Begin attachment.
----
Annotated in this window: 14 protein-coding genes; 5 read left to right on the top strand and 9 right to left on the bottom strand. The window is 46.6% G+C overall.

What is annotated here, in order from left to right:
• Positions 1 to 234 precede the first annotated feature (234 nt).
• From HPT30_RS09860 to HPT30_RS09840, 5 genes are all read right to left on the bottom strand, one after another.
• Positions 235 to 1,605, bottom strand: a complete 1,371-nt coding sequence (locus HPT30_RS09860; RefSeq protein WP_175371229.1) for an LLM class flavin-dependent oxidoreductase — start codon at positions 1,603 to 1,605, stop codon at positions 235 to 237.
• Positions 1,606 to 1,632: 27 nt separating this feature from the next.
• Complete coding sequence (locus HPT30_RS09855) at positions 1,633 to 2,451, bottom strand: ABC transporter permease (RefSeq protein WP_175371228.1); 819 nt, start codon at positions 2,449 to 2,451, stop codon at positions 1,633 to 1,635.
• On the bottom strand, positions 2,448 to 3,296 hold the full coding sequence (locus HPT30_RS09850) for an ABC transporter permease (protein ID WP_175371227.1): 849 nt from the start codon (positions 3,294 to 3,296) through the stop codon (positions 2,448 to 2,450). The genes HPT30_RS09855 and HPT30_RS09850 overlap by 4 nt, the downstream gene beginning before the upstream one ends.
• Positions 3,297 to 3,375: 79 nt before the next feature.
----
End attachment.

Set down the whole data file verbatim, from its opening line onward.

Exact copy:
Annotated in this window: 14 protein-coding genes; 5 read left to right on the top strand and 9 right to left on the bottom strand. The window is 46.6% G+C overall.

What is annotated here, in order from left to right:
• Positions 1 to 234 precede the first annotated feature (234 nt).
• From HPT30_RS09860 to HPT30_RS09840, 5 genes are all read right to left on the bottom strand, one after another.
• Positions 235 to 1,605, bottom strand: a complete 1,371-nt coding sequence (locus HPT30_RS09860; RefSeq protein WP_175371229.1) for an LLM class flavin-dependent oxidoreductase — start codon at positions 1,603 to 1,605, stop codon at positions 235 to 237.
• Positions 1,606 to 1,632: 27 nt separating this feature from the next.
• Complete coding sequence (locus HPT30_RS09855) at positions 1,633 to 2,451, bottom strand: ABC transporter permease (RefSeq protein WP_175371228.1); 819 nt, start codon at positions 2,449 to 2,451, stop codon at positions 1,633 to 1,635.
• On the bottom strand, positions 2,448 to 3,296 hold the full coding sequence (locus HPT30_RS09850) for an ABC transporter permease (protein ID WP_175371227.1): 849 nt from the start codon (positions 3,294 to 3,296) through the stop codon (positions 2,448 to 2,450). The genes HPT30_RS09855 and HPT30_RS09850 overlap by 4 nt, the downstream gene beginning before the upstream one ends.
• Positions 3,297 to 3,375: 79 nt before the next feature.